Social housing for the homeless? It exists, but there is a huge lack of it. And what there is doesn't have to comply with even the same miserable standards of public housing. Toilets in the corridor shared by many. Or perhaps, in the future, like in other cities, cold containers somewhere on the outskirts of the city, far from any shops, complete misery. Uncomfortable and miserable but, for the elderly, such conditions often complicate existing health problems or can even prove deadly.

Last year we started to help tenants on a rather large scale, although the need for intervention far exceeds our capacities. As we did this, more and more horror stories started to emerge: tenants deprived of heat, electricity or running water and access to the toilet by greedy landlords trying to evict them as fast as possible; people forced to live in houses that are in the danger of collapsing. There were also a number of fires set. In some cases, tenants - who already lived without electricity, heat or gas - were afraid to leave the house, because the landlords tried to lock them out. Last year some people started to barricade themselves in their houses and refused to be evicted, the first forms of spontaneous resistance. They survived by lowering baskets through their windows where neighbors could put food.

Since the politicians and speculators already had their plans, we also made ours. In response to these outrages, we organized a number of direct actions, sometimes with tenants of a particular house or neighborhood, sometimes with other groups. In the winter of 2009, desperate tenants whose gas was cut off in the winter occupied the office of a local housing administration, effectively blocking it for two weeks. [4] As a result of this direct action, many of the tenants received new housing with the appropriate standard.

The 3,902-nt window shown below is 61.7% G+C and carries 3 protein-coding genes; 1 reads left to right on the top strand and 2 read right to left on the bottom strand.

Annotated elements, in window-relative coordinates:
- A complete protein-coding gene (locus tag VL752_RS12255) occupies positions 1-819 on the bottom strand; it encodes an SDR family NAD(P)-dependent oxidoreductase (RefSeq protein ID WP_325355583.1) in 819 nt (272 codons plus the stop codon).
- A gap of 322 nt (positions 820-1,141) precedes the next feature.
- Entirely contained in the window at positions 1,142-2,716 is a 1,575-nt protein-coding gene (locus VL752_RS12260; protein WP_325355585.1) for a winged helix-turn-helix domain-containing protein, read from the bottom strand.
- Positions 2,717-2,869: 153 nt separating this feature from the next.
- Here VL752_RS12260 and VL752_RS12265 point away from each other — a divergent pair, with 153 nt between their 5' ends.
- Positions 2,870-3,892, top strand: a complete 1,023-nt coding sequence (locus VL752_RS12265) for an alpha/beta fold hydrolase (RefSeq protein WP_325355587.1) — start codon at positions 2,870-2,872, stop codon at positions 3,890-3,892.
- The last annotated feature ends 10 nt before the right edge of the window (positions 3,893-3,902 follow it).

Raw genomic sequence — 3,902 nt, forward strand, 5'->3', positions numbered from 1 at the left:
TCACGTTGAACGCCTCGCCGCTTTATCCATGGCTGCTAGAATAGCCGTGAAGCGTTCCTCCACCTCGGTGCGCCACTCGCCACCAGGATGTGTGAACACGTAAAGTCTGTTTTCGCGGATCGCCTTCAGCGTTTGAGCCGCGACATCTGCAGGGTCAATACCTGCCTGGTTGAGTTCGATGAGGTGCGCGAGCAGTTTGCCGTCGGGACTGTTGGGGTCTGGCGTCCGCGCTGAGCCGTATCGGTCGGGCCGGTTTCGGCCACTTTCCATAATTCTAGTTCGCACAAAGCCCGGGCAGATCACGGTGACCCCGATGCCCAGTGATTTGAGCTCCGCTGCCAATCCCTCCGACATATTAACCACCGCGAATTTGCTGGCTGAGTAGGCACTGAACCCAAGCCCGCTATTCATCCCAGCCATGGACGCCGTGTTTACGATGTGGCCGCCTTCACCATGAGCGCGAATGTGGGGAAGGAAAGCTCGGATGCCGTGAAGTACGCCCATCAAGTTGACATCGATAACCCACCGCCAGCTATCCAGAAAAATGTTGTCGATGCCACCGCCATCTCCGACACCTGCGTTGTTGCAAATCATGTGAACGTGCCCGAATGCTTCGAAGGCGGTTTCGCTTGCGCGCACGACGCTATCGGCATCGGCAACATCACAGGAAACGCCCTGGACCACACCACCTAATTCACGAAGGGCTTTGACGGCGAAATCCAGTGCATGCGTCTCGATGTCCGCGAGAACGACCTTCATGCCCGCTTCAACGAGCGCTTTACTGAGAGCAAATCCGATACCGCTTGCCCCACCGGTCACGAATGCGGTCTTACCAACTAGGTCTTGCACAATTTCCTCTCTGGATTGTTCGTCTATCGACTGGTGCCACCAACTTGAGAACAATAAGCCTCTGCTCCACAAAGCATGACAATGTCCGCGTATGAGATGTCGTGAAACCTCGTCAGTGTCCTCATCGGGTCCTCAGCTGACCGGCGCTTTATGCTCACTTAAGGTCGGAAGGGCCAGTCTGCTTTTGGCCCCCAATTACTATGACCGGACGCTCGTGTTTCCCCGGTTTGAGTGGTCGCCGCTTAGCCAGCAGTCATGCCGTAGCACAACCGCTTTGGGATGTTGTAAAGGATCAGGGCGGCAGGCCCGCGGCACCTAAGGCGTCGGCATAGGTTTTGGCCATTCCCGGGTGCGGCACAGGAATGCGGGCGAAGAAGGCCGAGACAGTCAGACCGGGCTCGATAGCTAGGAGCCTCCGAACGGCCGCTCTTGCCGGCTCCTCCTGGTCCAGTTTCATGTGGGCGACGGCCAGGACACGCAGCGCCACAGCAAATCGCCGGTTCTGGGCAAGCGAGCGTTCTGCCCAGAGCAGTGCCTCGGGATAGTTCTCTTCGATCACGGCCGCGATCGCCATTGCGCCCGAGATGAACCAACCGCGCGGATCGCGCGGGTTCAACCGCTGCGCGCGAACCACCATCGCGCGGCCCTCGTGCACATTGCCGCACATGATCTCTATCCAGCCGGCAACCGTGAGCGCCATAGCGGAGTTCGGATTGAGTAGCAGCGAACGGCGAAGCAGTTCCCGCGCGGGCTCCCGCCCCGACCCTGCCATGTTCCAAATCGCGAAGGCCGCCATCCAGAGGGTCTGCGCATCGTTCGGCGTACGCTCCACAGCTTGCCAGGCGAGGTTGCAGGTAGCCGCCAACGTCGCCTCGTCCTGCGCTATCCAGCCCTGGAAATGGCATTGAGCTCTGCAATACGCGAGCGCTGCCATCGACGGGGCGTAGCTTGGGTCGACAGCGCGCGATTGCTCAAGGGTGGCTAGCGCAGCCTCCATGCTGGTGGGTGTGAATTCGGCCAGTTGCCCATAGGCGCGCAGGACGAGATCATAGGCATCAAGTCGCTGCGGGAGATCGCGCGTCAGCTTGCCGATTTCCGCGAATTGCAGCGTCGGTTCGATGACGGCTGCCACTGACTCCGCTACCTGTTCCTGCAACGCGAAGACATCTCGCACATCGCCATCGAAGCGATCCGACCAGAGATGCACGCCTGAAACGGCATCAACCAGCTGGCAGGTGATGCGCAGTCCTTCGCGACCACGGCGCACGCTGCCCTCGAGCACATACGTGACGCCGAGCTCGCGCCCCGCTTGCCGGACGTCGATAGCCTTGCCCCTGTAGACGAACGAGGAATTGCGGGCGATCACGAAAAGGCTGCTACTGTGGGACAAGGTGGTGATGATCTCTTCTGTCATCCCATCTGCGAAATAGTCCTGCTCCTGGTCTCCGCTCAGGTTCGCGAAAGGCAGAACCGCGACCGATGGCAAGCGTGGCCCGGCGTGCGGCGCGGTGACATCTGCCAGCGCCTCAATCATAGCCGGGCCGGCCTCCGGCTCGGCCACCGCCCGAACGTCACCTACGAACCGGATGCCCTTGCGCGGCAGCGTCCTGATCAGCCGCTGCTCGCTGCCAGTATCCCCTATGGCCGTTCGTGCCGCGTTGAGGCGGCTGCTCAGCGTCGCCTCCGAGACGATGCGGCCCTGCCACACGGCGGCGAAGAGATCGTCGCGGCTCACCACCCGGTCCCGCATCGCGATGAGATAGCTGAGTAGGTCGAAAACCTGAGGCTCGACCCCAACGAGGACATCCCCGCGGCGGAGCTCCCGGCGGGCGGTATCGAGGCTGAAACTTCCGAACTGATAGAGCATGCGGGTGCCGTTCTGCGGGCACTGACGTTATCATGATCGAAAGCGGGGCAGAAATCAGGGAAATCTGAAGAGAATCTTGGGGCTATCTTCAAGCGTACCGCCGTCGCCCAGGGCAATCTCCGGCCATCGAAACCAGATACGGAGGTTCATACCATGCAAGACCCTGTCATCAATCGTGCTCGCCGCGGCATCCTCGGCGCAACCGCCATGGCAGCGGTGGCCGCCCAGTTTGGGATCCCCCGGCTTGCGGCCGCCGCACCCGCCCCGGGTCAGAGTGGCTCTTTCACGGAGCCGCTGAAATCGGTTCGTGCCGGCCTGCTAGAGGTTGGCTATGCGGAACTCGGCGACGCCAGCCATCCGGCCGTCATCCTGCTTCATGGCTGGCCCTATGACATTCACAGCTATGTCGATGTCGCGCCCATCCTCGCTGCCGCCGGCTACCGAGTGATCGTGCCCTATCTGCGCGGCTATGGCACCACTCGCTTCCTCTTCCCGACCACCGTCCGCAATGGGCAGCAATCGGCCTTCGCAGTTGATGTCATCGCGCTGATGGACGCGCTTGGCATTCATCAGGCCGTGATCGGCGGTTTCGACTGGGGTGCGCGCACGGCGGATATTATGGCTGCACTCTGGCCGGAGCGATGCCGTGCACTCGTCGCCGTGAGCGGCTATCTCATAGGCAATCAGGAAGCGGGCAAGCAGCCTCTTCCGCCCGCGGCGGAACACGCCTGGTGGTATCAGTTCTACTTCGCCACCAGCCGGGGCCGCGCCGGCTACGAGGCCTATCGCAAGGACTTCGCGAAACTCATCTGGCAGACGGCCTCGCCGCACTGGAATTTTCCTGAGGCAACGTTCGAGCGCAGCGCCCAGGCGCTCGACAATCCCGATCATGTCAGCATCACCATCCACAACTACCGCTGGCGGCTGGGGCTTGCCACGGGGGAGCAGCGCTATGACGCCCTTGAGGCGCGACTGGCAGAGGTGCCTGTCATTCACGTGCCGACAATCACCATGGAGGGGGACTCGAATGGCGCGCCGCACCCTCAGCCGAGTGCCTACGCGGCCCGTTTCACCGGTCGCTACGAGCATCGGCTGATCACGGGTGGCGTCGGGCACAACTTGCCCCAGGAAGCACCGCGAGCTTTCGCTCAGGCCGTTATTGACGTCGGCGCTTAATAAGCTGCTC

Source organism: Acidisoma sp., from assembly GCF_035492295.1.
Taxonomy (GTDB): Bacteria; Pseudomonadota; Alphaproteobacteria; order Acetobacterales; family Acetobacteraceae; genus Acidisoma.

In autumn this year, we occupied the office of the President of Warsaw in the City Hall demanding that the postulates of the tenants movement regarding access to public housing be fulfilled. On many occasions there were noisy interruptions of meetings of the City Council, forcing them to put our issues on the agenda. Sometime this has resulted in minor victories or the resolution of individual problems. But we need to hit the city much harder to get these heartless "Thatcherites on steriods" to do anything, or even to comply with the existing law, for example, in terms of housing standards.

Over the spring and summer, we started to advise people about forming their own organizations - in houses, blocks or neighbourhoods. The result was a coalition currently consisting of 32 groups, mostly such small groups of tenants. The idea was to fight together, but, as sometimes happens, there arose differences of opinions as to the methods. In the period before November elections, some more moderate tenant activists from other groups decided to run for office and, a critical time for us, called for more patience and moderate approach. [5] But we had no illusions in the political process and decided on escalating the protests by calling for the strike.

ZSP made a strong stand against participating in the elections. This had to do with more than just our anarchist convictions, which is why our decision was usually accepted and seen as being something consistent. [6] Instead, we called for tenant’s self-organization, stressing the fact that only neighborhood committees organized by tenants can solve their own problems - not the politicians who pretend to be interested once in 4 years. As part of a series of long-term actions, we are now involved in calling numerous public meetings.